The shape of Puerto Rico’s future grid is confused, because no one yet has the authority to dictate what the future grid will look like.
PREPA, the island utility, is conducting repairs, but it has few resources and is distrusted by officials in Washington. After Hurricane Maria hit, PREPA forsook aid from other American power companies and hired Whitefish Energy Holdings LLC, a tiny contractor, to rebuild major parts of its transmission system for $300 million. Controversy around that contract caused its cancellation two weeks ago.
Ramos, PREPA’s CEO, was a no-show at a U.S. House Natural Resources Committee hearing meant to scrutinize the Whitefish contract and recovery efforts.
Another option to steer Puerto Rico’s future grid is the island’s financial oversight board, FOMB, which was established last year by the Obama administration to control the purse strings of the Puerto Rican territorial government as it restructures $72 billion in debts.
FOMB has proposed making one of its key officials, Noel Zamot, into a "transformation officer" who would sit atop PREPA to guide its investments. At the House hearing, Zamot said his vision for Puerto Rico was "50 percent renewables by 2040, with the balance a natural/LP gas mix; regional grids with generation close to demand; physical hardening and control schemes to provide resiliency; and widespread distributed generation, all wrapped by an empowered, accountable energy regulator."
He said that he will have a draft of "a wholesale reimagining of the grid" by mid-December.
If successful, Zamot’s appointment suggests that mainland utilities and various federal agencies would have influential roles in reshaping the territory’s grid. Zamot said he has already been meeting with FEMA and the Department of Energy and that he is hearing from the Edison Electric Institute, an association of investor-owned power companies, and the American Public Power Association, which represents municipal utilities.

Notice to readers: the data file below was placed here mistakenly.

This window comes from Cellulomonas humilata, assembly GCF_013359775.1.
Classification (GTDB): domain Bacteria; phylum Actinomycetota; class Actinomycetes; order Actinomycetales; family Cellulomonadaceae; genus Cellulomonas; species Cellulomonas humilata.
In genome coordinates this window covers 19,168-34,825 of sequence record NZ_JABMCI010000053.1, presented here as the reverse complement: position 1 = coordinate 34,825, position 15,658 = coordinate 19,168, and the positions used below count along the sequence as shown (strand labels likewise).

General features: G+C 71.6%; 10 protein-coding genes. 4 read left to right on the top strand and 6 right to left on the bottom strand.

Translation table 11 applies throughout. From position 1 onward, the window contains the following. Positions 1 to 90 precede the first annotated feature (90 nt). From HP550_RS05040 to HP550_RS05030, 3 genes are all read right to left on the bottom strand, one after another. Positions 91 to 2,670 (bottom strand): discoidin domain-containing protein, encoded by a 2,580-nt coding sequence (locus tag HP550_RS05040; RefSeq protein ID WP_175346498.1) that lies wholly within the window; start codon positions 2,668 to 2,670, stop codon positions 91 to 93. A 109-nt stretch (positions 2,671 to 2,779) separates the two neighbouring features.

DOE is researching opportunities to install microgrids in PREPA’s network to make facilities more storm-resilient, according to Carl Imhoff, the director of electric infrastructure markets at the Pacific Northwest National Laboratory, which is one of DOE’s national labs, in testimony before the Senate Energy and Natural Resources Committee.
DOE is also working out where vulnerable substations should be relocated to deal with flooding risk, and potential locations for backup batteries to maintain water service in blackouts.
Funding from FEMA could cover three-quarters of the costs of storm-hardening changes in the island’s grid that get federal approval.
Judge Laura Taylor Swain, a federal judge in New York who is overseeing Puerto Rico’s receivership, will hold a hearing today on Zamot’s role.
Still, other options for reimagining the grid could come through the Puerto Rico Energy Commission, which was established three years ago as the first body to ever oversee PREPA. Earlier this year, it prompted PREPA to submit its first-ever integrated resource plan, which describes where a utility intends to obtain its power and how it intends to pay for it. PREPA suggested replacing its ancient oil-powered generators with natural gas turbines and supplying these new power plants from a floating gas terminal off the island’s south coast. The energy commission agreed with the idea in principle but rejected PREPA’s plan for lacking crucial details.
The commission, in a legal brief to Swain, said it would cooperate with FOMB but defended its role as the last word on Puerto Rico’s grid.
Meanwhile, other entities are seeking to influence the outcome.
The Institute for Energy Economics and Financial Analysis, a think tank based in Cleveland, wants Puerto Rico to seek private investment in distributed energy resources, including combined heat-and-power plants, microgrids and renewable energy to power key centers like hospitals, universities and large employers. It advocates for slashing PREPA’s budget and for replacing the utility’s one-size-fits-all electricity rates with a two-tier structure: 15 cents per kilowatt-hour for industry and 21 cents per kWh for individual consumers.